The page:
I have long relied on Johnnie Walker’s 12-year old ‘Black Label’ blended whisky (aka JWB) as a standard everyday drinking whisky and a standard of quality against other blends. I’ve compared JWB to Ballantine’s, Johnnie Walker’s Green Label and special releases, various other ‘two Jackson‘ ($40) whiskies, a Compass Box blend, and Dewar’s Ancestor. And today we’re at it again, comparing the Johnnie Walker ‘Double Black’ to the venerable JWB.
So, what’s up with the ‘Double Black’? The back of the carton (photo at bottom) tells us this is created in the style of the Black Label, but richer and smokier. The label on the bottle tells us it’s a “rich, intense smoky blend…matured in deep charred old oak casks.” That’s curious. Alright, they char the cask—everyone does, but this time they went deep, fair enough. I’m curious about the mention of ‘old’ oak casks on the label. Curious and a bit suspicious. On our tour at Balvenie, we were shown staves from casks at various stages of their life: initial char, first fill, second fill (a lot of color gone), third fill (pretty well bleached). If a cask is old, does that mean it’s been filled three or more times, and all the flavors are bleached out of the oak? That’s not good. Or is ‘old’ just a bit of marketing fluff?
Off to the Johnnie Walker web site then, where they declare “Smoke with the volume turned up.” Pretty clear, this is going to be a smokier blend, but given the carton description, presumably with the body of JWB. Below that headline is a blurb on the same page, see if you can catch the disconnect (quotes are theirs and no, they don’t make any sense):
Johnnie Walker Double Black is the rebellious younger sibling of Johnnie Walker Black Label with a deep, brooding intensity.’ to ‘It’s a sibling of Johnnie Walker Black Label, but youthful, spikier and more rebellious.
‘Youth’ is mentioned twice as well as sibling, so they’re going for a younger vibe, which is odd as they tout the ‘old’ casks used on the label. But what does ‘younger’ mean for a whisky? Aimed at younger palates? Maybe to differentiate it from what some younger drinkers may think of as their dad’s whisky. So much for messaging, let’s crack these bad boys.
First off is the Black Label (trying this first as the JWDB is supposed to be more robust and smoky). A blend of 12-year old whiskies (some malt, some column-distilled grain whiskies), it has serious bones and I get a noticeable aroma reaching my nose from pouring it. Getting near the glass rewards with a moderate fruity smell featuring sherry, peaches and pear. Nosing in reveals spicy wood and cinnamon and gentle peat, both mineral peatiness and a light waft of smoke. That’s a fairly complex nose that speaks of good quality casks and careful aging. Not bad for $35!
Opening the Double Black (about $40 locally), and its nose does not have quite the reach of the 12-year. Getting close to the glass reveals a hint of tasty smoke (noticeably more robust than with the JWB), but not enough to chase the faint of heart from the room. Behind the smoke is a solid background of other phenolics: band-aids, seaweed, old leather, as well as mineral notes from the peaty water. There are some nice spicy notes from the wood—vanilla, nutmeg and cinnamon. Overall, different from JWB but well balanced.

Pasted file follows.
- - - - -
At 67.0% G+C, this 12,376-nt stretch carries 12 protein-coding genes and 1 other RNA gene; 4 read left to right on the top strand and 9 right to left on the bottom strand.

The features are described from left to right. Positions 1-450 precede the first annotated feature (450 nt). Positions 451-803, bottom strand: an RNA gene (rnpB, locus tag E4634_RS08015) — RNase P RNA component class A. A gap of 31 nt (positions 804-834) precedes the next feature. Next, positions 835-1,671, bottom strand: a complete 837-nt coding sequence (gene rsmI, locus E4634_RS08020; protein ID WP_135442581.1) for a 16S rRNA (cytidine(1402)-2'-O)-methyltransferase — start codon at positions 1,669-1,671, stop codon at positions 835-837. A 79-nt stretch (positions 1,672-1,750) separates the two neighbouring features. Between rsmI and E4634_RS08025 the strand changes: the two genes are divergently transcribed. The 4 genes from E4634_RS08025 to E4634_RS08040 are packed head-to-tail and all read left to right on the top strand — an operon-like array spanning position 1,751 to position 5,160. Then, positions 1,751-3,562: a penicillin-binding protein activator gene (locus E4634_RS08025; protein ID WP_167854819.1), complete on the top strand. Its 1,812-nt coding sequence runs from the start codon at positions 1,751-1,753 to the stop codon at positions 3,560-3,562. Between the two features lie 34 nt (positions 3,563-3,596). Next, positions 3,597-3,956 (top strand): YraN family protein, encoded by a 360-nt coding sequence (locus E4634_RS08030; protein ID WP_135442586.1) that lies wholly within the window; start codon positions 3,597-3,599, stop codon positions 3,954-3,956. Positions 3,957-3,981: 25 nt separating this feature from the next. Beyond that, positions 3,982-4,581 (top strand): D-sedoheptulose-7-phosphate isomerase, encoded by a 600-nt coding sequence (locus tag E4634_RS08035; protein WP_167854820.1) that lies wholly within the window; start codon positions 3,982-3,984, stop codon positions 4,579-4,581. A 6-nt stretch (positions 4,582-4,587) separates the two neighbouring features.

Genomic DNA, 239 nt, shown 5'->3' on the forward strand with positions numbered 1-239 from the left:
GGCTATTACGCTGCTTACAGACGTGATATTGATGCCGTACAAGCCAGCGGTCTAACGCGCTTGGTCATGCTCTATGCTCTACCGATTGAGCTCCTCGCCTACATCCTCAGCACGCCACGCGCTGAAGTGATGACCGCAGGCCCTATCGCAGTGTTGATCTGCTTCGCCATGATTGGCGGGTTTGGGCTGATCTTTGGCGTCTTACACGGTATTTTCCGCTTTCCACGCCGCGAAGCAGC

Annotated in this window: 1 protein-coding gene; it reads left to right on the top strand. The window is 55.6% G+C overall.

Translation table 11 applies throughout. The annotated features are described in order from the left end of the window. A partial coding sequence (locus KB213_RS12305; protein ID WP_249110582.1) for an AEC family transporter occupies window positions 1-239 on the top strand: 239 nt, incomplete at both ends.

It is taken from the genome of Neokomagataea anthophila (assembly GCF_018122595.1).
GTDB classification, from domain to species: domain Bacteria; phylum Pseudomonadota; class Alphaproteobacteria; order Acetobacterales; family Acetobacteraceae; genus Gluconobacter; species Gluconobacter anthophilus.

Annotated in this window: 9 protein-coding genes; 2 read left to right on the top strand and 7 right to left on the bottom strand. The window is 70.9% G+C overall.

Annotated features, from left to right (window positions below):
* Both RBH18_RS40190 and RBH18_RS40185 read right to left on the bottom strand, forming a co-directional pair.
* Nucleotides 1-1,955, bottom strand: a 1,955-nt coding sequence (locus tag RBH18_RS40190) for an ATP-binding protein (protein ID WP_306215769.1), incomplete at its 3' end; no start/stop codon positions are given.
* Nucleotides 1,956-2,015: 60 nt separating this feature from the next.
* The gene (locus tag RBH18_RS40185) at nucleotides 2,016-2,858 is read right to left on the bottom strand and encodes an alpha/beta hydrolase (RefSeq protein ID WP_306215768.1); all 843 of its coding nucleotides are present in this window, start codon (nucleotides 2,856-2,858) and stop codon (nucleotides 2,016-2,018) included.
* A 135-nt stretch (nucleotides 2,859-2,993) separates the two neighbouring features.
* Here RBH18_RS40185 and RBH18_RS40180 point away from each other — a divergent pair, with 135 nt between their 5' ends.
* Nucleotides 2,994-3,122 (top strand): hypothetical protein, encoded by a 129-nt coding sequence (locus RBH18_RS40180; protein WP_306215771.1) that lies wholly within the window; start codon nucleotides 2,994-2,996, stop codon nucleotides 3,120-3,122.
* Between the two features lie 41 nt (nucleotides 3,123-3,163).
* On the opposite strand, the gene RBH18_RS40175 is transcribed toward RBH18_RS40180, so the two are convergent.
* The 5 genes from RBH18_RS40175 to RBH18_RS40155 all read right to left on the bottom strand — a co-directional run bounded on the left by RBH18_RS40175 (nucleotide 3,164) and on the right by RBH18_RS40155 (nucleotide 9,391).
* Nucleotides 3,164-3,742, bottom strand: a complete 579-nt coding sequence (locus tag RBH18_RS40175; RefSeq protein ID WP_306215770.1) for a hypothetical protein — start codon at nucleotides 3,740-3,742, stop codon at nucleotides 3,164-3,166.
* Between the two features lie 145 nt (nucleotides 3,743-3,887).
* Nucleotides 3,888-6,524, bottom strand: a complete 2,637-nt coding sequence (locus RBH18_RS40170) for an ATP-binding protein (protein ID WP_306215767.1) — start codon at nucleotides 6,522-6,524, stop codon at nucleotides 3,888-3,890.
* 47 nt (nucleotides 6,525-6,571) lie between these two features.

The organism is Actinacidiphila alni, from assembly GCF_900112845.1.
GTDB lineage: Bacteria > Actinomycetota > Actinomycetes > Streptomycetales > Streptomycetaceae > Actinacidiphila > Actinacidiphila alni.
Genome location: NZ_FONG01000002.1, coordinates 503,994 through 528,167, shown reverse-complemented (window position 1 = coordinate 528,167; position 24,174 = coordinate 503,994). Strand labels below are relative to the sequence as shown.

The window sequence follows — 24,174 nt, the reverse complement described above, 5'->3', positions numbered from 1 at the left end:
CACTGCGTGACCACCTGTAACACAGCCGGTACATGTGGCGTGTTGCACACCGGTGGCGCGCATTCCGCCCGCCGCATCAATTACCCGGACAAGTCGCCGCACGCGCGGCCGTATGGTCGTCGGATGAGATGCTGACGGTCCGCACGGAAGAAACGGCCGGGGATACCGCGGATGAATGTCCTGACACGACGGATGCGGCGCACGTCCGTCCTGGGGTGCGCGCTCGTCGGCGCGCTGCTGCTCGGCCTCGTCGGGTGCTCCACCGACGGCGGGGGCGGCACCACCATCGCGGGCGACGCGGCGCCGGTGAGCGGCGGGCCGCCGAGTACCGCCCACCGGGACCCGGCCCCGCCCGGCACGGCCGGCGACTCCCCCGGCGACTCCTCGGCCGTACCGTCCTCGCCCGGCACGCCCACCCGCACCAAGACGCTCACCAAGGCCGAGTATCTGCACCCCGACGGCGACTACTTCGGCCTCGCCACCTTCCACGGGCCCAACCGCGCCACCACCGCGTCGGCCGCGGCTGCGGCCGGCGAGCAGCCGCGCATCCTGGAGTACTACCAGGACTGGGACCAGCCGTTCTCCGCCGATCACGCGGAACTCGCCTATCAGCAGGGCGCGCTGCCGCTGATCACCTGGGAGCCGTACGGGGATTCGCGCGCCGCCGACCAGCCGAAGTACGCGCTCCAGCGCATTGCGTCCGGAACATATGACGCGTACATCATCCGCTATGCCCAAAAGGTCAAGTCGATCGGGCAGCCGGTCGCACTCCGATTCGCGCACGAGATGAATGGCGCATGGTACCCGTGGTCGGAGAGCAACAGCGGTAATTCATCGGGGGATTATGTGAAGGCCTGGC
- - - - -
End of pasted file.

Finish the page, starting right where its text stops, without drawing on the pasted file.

On the palate, the JWB’s vanilla, peaches, watermelon and moderate golden syrup sweetness transcends to peppery and drier notes on the back of the tongue. The palate cleans up the sweet into the spicy, peppery and ever-so-slightly smoky finish. It’s a fine-tuned and well balanced recipe.
With an initial, very light sip as I always start, the Double Black in comparison is a lighter initial palate: it has a neutral, less unctuous sweetness and fainter spice and fruity midrange than in JWB and frankly, not enough phenol to make up the difference. A bigger swig brings out more vanilla and a hint of orange which cleans up well with a well balanced level of dryness from the oak tannins. The finish is moderate in length, mainly smoke and peppery spice that fades to a balanced note of black liquorice at the end, a nice surprise.
Johnnie Walker Double Black blended Scotch Whisky, 40% ABV
Nose: Modest peat smoke, band-aids, seaweed , old leather, vanilla, nutmeg, cinnamon.
Palate: Modest neutral sweetness, vanilla, orange, drying with gentle tannic bitterness.
Finish: Decent length: smoke, peppery spice, black liquorice.
Bottom Line: Overall, the Black Label is a more robust and well-rounded flavor profile than the Double Black, which relies on a decent whiff of peat smoke to grab your attention as it is a bit weaker on the nose and initial palate. I have to believe that this is due to spirits which, though aged in quality oak, did not spend enough time in cask to develop flavors of comparative complexity to the 12-year old JWB. Note, the Double Black has no age statement. By law no Scotch whisky (grain or malt) is less than 3 years in cask but the JWDB is no 12-year whisky. You will have to decide whether the Double Black, at almost 15% higher price than the Black Label, is worth the coin for a simpler, but smokier experience.
That might depend on your level of acclimation to peaty whiskies. Just in case I was being biased, I put the wife to a blind taste test. She preferred the Black Label, finding it was smoother and generally more appealing, but did state the Double Black had more flavor based on the peat being a strong component. I drink a lot more seriously peaty whiskies than she does so I’m less impressed by the intended ‘intensity’ of the smoke in the Double Black, but less accustomed palates are going to find those phenolics attention-grabbing.